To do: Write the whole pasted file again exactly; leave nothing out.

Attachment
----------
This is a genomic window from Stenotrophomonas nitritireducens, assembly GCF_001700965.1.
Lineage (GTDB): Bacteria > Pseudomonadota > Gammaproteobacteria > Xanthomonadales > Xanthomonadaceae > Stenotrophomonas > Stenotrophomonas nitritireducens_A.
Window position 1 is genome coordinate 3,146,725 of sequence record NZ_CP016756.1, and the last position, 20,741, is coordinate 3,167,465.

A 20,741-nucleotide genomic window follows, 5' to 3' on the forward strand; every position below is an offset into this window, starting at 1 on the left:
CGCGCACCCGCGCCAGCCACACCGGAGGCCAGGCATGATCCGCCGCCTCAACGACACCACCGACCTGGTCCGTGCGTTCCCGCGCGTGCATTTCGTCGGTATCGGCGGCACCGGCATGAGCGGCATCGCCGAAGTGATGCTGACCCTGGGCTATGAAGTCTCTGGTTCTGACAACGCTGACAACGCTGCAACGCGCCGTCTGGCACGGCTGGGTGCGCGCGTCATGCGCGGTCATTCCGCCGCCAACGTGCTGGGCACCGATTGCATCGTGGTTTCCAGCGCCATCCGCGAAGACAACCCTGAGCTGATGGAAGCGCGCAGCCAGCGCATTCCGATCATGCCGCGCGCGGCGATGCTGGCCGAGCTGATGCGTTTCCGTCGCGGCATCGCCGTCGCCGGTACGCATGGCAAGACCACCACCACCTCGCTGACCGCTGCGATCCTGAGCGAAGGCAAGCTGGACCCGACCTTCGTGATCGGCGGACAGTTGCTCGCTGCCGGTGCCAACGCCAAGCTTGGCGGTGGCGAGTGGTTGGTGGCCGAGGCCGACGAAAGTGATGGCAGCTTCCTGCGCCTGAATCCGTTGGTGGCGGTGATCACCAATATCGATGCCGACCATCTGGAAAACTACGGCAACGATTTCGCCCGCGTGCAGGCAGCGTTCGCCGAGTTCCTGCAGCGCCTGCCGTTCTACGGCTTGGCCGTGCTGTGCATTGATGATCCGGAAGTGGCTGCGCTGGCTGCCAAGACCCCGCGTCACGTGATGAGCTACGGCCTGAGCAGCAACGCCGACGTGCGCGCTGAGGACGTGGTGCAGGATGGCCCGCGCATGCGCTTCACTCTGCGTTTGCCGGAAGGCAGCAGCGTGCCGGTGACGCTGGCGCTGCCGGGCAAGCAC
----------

This is a genomic window from Stenotrophomonas nitritireducens, assembly GCF_001700965.1.
Lineage (GTDB): Bacteria > Pseudomonadota > Gammaproteobacteria > Xanthomonadales > Xanthomonadaceae > Stenotrophomonas > Stenotrophomonas nitritireducens_A.
Window position 1 is genome coordinate 3,146,725 of sequence record NZ_CP016756.1, and the last position, 20,741, is coordinate 3,167,465.

A 20,741-nucleotide genomic window follows, 5' to 3' on the forward strand; every position below is an offset into this window, starting at 1 on the left:
CGCGCACCCGCGCCAGCCACACCGGAGGCCAGGCATGATCCGCCGCCTCAACGACACCACCGACCTGGTCCGTGCGTTCCCGCGCGTGCATTTCGTCGGTATCGGCGGCACCGGCATGAGCGGCATCGCCGAAGTGATGCTGACCCTGGGCTATGAAGTCTCTGGTTCTGACAACGCTGACAACGCTGCAACGCGCCGTCTGGCACGGCTGGGTGCGCGCGTCATGCGCGGTCATTCCGCCGCCAACGTGCTGGGCACCGATTGCATCGTGGTTTCCAGCGCCATCCGCGAAGACAACCCTGAGCTGATGGAAGCGCGCAGCCAGCGCATTCCGATCATGCCGCGCGCGGCGATGCTGGCCGAGCTGATGCGTTTCCGTCGCGGCATCGCCGTCGCCGGTACGCATGGCAAGACCACCACCACCTCGCTGACCGCTGCGATCCTGAGCGAAGGCAAGCTGGACCCGACCTTCGTGATCGGCGGACAGTTGCTCGCTGCCGGTGCCAACGCCAAGCTTGGCGGTGGCGAGTGGTTGGTGGCCGAGGCCGACGAAAGTGATGGCAGCTTCCTGCGCCTGAATCCGTTGGTGGCGGTGATCACCAATATCGATGCCGACCATCTGGAAAACTACGGCAACGATTTCGCCCGCGTGCAGGCAGCGTTCGCCGAGTTCCTGCAGCGCCTGCCGTTCTACGGCTTGGCCGTGCTGTGCATTGATGATCCGGAAGTGGCTGCGCTGGCTGCCAAGACCCCGCGTCACGTGATGAGCTACGGCCTGAGCAGCAACGCCGACGTGCGCGCTGAGGACGTGGTGCAGGATGGCCCGCGCATGCGCTTCACTCTGCGTTTGCCGGAAGGCAGCAGCGTGCCGGTGACGCTGGCGCTGCCGGGCAAGCAC